By Jesse Emspak, Contributing writer
Published: 04/15/2014 02:52 PM EDT on LiveScience
Doctors have implanted bio-engineered tracheas in patients, and researchers have experimented with growing bladders and kidneys. Now, another organ joins that list: the esophagus, which brings food and water to the stomach.
An international team of scientists working at Kuban State Medical University in Krasnodar, Russia, has built a working esophagus from stem cells, and implanted the organ into rats, the researchers say. The new esophagus functioned just as well as the rats' natural organs, said the researchers, who detailed their work today (April 15) in the journal Nature Communications.
Every year, about 18,000 people in the United States are diagnosed with esophageal cancer, and others suffer from congenital defects, or are injured after medical procedures or swallowing caustic materials. Many of these cases require surgery, which can involve taking a section of the small intestine or the stomach to replace part of the esophagus.
Unfortunately, this isn't always the best solution. Patients can suffer complications, and many still have trouble swallowing solid food after surgery. [5 Crazy Technologies That Are Revolutionizing Biotech]
Researchers led by Paolo Macchiarini of the Karolinska Institutet in Stockholm took a section of a rat's esophagus and removed the cells, leaving behind a scaffold of protein. Such "decellularization" is now a common technique for making structures for cells to latch onto when doing regenerative organ experiments.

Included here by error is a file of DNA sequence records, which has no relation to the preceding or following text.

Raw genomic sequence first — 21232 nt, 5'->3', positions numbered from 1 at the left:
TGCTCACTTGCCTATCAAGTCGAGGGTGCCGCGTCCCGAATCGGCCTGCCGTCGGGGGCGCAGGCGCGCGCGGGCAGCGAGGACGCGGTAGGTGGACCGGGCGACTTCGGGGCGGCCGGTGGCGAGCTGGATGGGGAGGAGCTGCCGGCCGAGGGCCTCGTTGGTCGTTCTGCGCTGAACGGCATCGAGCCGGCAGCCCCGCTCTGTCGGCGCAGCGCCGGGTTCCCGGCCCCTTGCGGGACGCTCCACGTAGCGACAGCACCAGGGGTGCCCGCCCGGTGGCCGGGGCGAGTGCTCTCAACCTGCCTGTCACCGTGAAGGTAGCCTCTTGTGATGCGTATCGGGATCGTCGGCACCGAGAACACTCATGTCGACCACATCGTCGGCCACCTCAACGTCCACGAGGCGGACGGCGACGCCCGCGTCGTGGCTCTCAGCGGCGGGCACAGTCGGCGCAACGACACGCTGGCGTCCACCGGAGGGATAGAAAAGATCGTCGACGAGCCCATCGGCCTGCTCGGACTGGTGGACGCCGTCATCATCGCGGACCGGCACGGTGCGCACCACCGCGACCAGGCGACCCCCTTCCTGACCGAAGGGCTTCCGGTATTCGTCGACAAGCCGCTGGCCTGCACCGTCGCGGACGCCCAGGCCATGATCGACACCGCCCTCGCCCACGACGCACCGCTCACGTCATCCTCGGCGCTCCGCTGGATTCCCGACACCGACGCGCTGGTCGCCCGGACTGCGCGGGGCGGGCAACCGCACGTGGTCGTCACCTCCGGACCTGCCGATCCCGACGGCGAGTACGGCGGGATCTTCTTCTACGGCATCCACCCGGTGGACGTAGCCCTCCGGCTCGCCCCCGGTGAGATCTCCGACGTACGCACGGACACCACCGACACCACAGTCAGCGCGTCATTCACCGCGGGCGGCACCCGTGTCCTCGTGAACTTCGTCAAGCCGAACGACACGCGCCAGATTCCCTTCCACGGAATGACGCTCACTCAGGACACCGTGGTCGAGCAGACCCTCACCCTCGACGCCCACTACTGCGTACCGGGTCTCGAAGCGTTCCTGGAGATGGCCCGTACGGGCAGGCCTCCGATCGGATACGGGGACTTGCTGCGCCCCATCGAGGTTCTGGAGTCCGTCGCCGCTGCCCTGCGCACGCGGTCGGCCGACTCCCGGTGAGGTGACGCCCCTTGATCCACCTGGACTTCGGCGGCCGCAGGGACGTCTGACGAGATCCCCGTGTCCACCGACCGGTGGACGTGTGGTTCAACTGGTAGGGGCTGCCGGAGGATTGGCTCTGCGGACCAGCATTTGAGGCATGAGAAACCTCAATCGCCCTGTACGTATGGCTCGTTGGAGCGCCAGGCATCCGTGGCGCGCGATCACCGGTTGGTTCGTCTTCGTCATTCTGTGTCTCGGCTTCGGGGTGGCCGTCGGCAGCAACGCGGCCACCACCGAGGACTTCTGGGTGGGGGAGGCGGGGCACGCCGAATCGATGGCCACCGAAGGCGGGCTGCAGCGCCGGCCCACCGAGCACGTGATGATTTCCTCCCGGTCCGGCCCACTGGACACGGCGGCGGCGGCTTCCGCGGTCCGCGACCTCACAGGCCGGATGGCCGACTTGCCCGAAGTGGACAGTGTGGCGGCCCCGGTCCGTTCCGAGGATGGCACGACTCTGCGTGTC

To test whether the scaffold would be strong enough to stand up to repeated cycles of expansion and contraction, the scientists pumped air into it 10,000 times, allowing it to blow up and shrink.
The researchers then took stem cells called allogeneic mesenchymal stromal cells, which don't cause an immune reaction when implanted into tissue. Scientists placed these cells on the scaffold, allowing the esophagus to grow for three weeks.
They then implanted the esophagus into a rat, replacing up to 20 percent of its esophagus with the engineered version. They repeated this procedure in nine more rats.
Researchers kept the rats on a liquid diet for a week, and then gave them soft foods the week after that. The rats didn't suffer any problems and survived longer than those that underwent a sham surgery, as a control.
Macchiarini said the scaffold provides structure for the stem cells, as well as the chemical cues that tell them what kind of cells they should develop into.
When an animal swallows, the involuntary and voluntary nerve impulses have to work together in the correct way. That means that in order to work properly, an esophagus has to develop muscle cells, connections to the nervous system and blood vessels. "We were really surprised at the level of differentiation we got," Macchiarini told Live Science.
Although this technique for building an esophagus seems to work in rats, there is still a long way to go before it could be tested in people. Differences between rats and humans could complicate the translation. For example, rat and human esophagi don't have exactly the same types of muscles and structure.
There's also the question of whether growing an esophagus could be scaled up, as a rat esophagus is much smaller than a person's.
In the next steps, Macchiarini said, researchers will need to move to experiments in larger animals, as well as with other organs, to see if the concept they tried in this study is broadly applicable.